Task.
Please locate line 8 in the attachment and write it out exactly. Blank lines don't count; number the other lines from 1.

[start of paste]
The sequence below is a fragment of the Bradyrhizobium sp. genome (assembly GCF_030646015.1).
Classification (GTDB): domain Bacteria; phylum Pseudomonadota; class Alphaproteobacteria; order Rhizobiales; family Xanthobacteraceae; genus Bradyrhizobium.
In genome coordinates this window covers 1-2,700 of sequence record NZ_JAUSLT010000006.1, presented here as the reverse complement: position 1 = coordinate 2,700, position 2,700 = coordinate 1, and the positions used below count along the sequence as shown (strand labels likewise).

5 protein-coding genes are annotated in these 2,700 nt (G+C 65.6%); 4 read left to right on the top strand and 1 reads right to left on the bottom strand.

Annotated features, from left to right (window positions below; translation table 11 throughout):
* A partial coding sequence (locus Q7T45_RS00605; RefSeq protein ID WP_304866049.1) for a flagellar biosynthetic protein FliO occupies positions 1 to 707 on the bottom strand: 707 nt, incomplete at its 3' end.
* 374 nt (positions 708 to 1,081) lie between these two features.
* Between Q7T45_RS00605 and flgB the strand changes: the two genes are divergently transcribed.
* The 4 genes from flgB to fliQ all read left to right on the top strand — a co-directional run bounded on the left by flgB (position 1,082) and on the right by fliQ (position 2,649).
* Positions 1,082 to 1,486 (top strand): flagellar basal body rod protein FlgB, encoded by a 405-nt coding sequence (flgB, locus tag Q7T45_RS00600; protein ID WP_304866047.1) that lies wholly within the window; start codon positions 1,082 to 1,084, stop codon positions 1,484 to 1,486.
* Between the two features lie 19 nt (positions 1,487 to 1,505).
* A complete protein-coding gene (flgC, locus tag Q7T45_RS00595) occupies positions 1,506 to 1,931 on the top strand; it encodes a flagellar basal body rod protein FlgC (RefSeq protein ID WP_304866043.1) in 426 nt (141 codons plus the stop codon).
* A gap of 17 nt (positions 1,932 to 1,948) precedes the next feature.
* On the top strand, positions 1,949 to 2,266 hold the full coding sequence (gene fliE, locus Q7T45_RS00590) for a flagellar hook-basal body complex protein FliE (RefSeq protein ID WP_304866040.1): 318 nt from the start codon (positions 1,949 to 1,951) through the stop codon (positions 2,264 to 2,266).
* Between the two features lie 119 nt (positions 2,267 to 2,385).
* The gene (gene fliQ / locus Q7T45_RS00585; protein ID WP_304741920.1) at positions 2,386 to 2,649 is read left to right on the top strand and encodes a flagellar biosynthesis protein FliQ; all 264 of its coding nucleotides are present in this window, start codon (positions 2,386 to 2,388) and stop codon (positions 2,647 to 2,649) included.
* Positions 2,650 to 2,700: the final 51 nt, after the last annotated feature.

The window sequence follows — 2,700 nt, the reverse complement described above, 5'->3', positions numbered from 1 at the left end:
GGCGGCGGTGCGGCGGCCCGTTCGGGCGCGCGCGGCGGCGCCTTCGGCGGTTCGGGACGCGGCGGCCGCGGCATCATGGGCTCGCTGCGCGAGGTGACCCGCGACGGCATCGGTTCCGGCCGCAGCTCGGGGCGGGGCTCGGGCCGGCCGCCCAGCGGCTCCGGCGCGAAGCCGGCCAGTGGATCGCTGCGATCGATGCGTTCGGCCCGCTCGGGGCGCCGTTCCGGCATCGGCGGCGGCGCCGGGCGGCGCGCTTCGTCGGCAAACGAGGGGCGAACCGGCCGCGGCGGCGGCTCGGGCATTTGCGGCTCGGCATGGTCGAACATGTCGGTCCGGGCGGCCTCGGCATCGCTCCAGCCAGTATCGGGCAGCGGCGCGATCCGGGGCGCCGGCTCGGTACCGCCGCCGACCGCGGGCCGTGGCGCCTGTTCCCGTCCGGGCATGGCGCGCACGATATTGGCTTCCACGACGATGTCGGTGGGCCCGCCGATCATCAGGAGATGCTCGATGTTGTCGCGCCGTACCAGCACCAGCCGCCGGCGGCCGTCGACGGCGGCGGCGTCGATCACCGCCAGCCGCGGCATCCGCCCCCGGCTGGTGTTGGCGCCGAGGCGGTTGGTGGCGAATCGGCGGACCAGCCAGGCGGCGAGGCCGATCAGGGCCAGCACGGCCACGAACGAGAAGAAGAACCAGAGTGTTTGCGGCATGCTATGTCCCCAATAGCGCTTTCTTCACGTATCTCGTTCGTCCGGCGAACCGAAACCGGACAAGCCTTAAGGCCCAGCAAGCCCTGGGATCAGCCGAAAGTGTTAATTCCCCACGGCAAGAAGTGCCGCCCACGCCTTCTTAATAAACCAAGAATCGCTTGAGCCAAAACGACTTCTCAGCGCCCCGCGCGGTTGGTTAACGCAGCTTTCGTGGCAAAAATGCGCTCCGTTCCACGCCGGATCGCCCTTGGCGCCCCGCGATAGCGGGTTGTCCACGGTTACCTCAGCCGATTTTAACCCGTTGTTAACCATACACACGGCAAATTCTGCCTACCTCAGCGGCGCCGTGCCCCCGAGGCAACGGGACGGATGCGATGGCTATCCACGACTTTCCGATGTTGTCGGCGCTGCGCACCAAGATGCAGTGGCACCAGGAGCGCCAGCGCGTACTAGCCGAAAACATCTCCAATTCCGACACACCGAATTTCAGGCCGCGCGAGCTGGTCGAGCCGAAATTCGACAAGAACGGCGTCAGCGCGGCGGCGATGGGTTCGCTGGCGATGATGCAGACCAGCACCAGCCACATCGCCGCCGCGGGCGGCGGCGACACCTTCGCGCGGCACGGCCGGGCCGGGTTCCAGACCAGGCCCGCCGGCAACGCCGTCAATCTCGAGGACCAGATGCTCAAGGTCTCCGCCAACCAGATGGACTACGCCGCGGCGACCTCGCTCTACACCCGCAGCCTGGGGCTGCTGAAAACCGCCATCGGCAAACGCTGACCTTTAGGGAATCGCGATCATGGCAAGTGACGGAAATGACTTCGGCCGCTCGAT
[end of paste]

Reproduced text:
* Between Q7T45_RS00605 and flgB the strand changes: the two genes are divergently transcribed.